Tag Archives: smallpox

Will the US start a smallpox threat creation program?

smallpoxBy Edward Hammond, PhD
Smallpox Biosafety

In May, the World Health Assembly will yet again consider the question of destruction of smallpox virus. In order to politically legitimize keeping smallpox samples, the United States appears to be positioning itself to begin research that will create new threats from this eradicated virus.

By international agreement, all research with smallpox virus must take place under the World Health Assembly’s (WHA) authorized research program. For many years the rationale to retain smallpox virus under that program has been dwindling, as the program’s objectives that arguably required virus have been achieved.

As new and newer vaccines have been licensed, various diagnostics proven, and antiviral drugs developed, public health reasons to keep samples, held only in the US and Russia, have melted away.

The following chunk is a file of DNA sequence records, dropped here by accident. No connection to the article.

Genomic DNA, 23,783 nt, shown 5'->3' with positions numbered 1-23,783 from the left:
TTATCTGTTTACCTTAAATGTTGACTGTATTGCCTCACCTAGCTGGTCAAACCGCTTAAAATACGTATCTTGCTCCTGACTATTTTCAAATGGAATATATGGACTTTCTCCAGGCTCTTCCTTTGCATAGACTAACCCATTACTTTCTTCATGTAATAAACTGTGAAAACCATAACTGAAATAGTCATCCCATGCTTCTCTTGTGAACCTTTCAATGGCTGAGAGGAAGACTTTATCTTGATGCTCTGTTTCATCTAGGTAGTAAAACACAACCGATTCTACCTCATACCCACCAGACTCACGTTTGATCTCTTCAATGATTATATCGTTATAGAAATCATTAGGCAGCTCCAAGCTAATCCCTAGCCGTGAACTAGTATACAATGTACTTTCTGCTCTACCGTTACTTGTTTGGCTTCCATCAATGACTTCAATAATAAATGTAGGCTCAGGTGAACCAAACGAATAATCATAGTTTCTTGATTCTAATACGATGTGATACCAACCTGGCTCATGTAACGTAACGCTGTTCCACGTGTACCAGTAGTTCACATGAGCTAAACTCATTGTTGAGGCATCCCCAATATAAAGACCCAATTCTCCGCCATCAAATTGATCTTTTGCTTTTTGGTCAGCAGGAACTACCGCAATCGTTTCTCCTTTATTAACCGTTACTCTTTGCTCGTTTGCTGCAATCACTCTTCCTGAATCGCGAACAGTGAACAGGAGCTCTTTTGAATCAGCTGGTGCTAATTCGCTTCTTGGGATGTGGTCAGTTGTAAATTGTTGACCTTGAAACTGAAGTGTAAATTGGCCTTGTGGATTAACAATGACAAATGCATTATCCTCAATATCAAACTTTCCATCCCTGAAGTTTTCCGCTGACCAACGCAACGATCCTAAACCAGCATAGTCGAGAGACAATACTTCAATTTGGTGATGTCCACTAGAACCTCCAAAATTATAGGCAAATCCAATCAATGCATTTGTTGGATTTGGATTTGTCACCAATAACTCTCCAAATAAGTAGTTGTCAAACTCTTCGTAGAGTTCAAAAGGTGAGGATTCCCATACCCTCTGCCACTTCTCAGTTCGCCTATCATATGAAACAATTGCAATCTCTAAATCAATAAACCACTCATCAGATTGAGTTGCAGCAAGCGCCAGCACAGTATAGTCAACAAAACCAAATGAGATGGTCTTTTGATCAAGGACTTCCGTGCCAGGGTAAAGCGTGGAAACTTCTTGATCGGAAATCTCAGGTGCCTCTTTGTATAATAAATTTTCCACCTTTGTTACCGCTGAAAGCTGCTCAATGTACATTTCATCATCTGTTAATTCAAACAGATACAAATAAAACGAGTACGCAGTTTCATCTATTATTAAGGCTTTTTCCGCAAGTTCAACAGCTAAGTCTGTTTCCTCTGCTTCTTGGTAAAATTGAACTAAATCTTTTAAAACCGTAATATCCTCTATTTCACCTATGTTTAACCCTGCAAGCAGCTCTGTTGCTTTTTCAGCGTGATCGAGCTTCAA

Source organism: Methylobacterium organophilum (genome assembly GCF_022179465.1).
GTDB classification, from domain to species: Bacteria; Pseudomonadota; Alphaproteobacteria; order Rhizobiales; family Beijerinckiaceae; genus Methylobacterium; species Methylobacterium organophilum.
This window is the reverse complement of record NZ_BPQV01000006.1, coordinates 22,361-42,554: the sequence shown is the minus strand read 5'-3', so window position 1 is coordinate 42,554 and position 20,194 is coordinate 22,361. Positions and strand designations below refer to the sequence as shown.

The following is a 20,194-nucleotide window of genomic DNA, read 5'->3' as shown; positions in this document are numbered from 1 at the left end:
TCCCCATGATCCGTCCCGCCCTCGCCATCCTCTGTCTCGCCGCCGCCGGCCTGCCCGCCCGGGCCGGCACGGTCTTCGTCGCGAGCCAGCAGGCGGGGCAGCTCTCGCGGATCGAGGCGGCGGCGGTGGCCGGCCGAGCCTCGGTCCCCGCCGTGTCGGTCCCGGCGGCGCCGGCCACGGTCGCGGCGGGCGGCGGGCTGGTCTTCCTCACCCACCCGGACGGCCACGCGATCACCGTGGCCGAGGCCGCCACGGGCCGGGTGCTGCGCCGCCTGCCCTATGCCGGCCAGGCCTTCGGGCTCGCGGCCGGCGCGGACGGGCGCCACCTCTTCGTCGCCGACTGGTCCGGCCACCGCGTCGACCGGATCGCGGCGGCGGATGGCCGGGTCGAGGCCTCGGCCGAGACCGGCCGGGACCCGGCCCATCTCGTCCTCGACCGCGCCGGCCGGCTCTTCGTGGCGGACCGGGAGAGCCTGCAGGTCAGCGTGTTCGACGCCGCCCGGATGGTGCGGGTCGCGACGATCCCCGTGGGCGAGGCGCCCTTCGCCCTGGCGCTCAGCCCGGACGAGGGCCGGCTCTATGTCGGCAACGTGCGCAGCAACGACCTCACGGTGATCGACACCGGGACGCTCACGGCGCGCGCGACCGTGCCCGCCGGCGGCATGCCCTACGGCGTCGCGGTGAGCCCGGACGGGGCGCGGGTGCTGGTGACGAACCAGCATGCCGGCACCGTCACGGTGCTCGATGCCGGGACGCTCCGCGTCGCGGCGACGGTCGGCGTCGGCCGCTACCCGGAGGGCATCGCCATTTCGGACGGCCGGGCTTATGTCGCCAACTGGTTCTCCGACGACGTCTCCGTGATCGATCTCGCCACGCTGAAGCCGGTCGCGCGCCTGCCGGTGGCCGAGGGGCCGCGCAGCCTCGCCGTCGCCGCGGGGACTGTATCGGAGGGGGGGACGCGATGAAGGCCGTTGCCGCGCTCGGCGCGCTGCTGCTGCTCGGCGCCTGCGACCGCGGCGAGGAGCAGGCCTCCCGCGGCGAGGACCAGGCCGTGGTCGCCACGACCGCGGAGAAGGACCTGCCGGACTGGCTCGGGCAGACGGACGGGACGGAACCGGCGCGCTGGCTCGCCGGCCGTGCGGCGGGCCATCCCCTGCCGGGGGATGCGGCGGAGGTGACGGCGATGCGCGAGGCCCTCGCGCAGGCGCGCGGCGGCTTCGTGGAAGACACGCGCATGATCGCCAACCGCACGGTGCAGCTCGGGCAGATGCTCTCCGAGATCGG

Continue reading

WHO caves: Allows smallpox stockpiling for three more years

By Rady Ananda

Once again, the World Health Assembly failed to set a deadline for the destruction of smallpox samples, delaying discussion for another three years. Though it still affirms the need for live sample destruction, the two-day “contentious debate” (repeated for the last 25 years) ended on May 24 in a victory for bioweapons development in the U.S. and Russia.

“The retention of the existing stocks of smallpox virus are not required” to maintain and bolster current vaccine supplies, argues Dr. D. A. Henderson in Biosecurity and Bioterrorism: Biodefense Strategy, Practice, and Science. Through current technology, smallpox vaccines can be developed from the known genome. Live viruses are simply no longer needed.

Continue reading